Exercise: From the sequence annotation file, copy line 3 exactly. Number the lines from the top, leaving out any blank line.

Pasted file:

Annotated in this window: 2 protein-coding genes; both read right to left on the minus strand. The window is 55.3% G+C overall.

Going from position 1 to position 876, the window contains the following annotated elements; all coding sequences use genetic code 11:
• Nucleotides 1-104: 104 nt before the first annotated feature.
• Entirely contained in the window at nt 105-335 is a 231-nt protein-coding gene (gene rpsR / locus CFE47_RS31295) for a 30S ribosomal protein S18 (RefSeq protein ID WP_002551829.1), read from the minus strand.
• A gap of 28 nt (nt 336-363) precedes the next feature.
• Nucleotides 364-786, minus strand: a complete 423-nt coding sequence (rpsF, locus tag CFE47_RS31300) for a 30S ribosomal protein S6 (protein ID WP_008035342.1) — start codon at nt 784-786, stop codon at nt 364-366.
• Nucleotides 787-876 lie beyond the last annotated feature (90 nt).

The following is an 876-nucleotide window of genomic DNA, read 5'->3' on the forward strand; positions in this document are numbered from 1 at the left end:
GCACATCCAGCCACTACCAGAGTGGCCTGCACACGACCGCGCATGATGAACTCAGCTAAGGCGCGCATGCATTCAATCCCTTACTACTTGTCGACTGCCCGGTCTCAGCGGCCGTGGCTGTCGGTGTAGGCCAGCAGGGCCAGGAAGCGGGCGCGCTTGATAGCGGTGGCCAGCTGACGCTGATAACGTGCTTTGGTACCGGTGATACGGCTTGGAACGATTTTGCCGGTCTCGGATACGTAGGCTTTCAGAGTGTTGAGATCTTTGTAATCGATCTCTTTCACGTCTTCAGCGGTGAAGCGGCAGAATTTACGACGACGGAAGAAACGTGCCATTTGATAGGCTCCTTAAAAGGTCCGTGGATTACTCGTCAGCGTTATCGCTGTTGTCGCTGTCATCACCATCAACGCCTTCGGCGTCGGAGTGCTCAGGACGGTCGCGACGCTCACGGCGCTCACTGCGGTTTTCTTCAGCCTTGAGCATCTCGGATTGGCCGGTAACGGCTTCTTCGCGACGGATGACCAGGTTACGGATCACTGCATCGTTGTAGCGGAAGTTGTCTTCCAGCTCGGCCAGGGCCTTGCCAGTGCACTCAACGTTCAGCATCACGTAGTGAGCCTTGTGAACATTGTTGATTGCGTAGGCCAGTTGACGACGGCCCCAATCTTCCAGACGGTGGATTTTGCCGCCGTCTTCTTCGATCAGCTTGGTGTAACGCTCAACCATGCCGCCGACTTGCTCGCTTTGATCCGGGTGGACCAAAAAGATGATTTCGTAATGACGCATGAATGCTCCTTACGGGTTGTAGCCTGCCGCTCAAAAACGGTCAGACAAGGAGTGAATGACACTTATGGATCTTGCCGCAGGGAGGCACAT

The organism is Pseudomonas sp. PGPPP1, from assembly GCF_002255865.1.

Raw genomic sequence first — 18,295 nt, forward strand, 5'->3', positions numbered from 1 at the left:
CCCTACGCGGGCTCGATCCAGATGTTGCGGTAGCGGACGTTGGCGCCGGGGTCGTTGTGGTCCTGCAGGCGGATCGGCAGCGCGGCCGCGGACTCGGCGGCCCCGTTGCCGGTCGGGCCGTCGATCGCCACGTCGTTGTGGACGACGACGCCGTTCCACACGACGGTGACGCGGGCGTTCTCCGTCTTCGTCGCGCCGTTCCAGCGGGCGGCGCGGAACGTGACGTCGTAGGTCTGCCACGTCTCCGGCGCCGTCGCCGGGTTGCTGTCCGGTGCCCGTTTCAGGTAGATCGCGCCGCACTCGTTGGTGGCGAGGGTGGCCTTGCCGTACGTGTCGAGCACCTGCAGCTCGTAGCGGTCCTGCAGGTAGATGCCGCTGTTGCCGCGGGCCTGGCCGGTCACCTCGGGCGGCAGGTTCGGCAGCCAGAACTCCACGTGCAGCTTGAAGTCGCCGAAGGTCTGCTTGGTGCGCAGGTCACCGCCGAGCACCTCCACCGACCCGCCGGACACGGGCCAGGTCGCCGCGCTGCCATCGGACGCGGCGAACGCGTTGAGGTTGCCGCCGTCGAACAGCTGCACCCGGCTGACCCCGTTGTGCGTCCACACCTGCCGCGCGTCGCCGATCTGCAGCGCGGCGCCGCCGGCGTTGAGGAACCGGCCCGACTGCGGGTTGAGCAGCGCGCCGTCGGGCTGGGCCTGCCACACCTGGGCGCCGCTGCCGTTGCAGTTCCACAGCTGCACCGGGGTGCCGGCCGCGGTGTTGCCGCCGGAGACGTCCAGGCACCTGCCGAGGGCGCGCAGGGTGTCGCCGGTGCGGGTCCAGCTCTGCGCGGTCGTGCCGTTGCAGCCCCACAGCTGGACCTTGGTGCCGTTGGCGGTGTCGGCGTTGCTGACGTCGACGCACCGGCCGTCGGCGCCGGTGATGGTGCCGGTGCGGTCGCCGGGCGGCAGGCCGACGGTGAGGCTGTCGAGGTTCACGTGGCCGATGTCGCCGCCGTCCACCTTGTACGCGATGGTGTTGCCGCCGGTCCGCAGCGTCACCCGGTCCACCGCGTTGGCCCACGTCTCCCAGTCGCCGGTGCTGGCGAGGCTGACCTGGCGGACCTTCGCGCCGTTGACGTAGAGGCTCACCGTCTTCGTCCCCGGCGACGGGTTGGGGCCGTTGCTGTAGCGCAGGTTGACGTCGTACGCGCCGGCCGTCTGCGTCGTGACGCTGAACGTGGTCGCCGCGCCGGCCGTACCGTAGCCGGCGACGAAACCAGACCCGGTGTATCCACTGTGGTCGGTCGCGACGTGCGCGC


• Nucleotides 1-104: 104 nt before the first annotated feature.